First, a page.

Students at Dolores Elementary School lined up recently with boxes in their hands for Operation Little Bears Care.
All the students at the school had waited anxiously for this day, the day they would pack a box with letters, drawings, photos and a wide assortment of goodies to send to soldiers overseas.
When they get a package like this, they are getting love, volunteer Kaycee Ingram said.
Ingrams husband, Joe Ingram, is serving in the Middle East and wont return until July.
Ingram said their children, first-grader Tyler and kindergartner Trevor, are excited they get to send their father care packages.
The most heart has been put into this project by all these people, Ingram said.
Ingram, along with a half dozen other volunteers, were busy March 11 filling out custom forms for each one of the 293 packages to be mailed off that day.
This is the most tedious part, she said.
It wasnt easy to organize such a thing. The Dolores Elementary Parent Teacher Association, with Cyndi Presnell at the lead, started the project with an idea to have each class send a care package.
Its been amazing, said PTA member Monica Plewe. This started as a PTA project to have each class send a care package, but the community was so generous, it just grew.
March 11 was a culmination of the efforts with nearly $8,500 raised for the project all donations from 173 local businesses, individuals and organizations.
Sonic Drive-In, for example, donated boxes and boxes of small toys.
These can be a lifesaver, Presnell said.
Each Dolores Elementary student was told to put three toys in each box.
These are for the soldiers to give to the children over there, Presnell said of the toys. That can build a trust relationship with the locals.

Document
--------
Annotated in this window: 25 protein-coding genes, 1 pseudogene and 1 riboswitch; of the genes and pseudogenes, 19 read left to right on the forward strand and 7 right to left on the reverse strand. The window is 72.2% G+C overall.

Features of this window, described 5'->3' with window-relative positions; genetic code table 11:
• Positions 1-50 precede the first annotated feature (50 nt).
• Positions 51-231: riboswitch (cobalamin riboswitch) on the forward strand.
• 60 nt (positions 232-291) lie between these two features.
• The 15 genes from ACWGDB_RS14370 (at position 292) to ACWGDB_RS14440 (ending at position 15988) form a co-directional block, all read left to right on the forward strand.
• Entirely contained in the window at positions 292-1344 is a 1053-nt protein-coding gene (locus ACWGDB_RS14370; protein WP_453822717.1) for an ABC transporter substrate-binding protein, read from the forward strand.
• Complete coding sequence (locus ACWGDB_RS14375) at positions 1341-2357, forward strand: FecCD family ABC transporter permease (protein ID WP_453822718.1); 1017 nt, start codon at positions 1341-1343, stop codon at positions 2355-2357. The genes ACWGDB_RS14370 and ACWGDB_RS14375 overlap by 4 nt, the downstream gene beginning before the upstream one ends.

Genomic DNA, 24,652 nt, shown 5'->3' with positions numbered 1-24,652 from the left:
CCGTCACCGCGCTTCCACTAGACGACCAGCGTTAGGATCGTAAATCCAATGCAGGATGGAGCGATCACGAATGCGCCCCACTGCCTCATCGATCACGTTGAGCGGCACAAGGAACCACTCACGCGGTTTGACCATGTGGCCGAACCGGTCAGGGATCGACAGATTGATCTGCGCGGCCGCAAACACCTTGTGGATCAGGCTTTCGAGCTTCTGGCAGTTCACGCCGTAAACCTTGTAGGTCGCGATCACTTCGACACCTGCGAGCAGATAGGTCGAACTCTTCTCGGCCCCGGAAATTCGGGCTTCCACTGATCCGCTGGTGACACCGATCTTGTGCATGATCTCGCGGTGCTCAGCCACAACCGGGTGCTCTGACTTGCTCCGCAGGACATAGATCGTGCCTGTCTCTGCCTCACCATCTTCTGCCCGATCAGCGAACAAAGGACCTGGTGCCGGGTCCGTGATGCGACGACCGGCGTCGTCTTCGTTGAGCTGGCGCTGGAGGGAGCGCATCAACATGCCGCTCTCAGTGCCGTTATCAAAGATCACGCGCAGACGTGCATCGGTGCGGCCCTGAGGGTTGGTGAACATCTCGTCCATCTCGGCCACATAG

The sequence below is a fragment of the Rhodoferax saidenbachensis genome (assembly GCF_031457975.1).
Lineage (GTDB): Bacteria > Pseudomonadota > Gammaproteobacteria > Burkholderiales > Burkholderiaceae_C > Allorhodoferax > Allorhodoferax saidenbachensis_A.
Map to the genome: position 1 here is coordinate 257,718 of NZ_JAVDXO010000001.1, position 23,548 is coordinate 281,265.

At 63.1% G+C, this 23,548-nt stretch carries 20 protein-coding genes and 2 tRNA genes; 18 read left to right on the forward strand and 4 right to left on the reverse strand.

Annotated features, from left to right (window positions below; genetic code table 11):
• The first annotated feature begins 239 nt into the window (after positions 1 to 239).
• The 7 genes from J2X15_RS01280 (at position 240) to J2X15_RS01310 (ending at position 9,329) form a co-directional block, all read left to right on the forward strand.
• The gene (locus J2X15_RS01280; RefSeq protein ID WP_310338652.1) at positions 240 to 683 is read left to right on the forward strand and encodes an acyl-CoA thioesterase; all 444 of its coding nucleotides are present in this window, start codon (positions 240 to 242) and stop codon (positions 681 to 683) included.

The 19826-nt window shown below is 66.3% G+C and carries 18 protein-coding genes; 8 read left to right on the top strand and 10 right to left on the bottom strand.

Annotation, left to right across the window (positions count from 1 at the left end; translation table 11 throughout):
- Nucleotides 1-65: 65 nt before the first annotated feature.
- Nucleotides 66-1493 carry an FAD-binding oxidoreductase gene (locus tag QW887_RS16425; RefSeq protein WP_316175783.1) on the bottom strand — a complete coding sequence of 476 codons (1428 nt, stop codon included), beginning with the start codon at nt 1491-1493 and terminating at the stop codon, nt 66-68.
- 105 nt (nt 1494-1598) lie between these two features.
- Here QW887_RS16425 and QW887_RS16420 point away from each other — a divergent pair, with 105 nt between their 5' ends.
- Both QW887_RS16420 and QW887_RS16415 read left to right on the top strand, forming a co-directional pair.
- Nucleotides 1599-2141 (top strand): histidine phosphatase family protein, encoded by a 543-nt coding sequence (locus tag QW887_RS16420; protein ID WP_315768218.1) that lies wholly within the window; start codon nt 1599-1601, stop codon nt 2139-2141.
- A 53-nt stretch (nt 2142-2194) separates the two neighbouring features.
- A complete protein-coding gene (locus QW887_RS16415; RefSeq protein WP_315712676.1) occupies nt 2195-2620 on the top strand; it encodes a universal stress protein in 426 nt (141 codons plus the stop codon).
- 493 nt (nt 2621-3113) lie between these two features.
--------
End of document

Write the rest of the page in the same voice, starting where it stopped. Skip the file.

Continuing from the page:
In addition to toys, socks, insoles, books, a letter and artwork from students who packed the boxes, the packages contained snacks, personal hygiene products and much more.
Presnell said the insoles are important because the soldiers get sand in their boots and they wear out from the inside.
Ingram told her husband to expect a package packed by his sons and said he was excited. She said soldiers look forward to getting sweets and snacks.
MREs (meals ready to eat) dont come with sweets, Ingram said.
Presnell said many businesses donated because they had relatives overseas. If a local business knew someone stationed abroad, they would get their name and address. So most of the boxes going to soldiers overseas have local connections.
And the giving doesnt stop there.
Each soldier with a local connection will get 25 boxes, Presnell said. So the soldier can continue the giving and hand them out.
Presnell said her brother-in-law, Aaron Smith, who is stationed in Afghanistan, will get 25 packages. He will get to keep one for himself and hand out the others.
More than 30 volunteers were needed to make the project run smoothly March 11.
Mirid Weidner drove from Price, Utah, so she could help.
I think this is phenomenal, she said.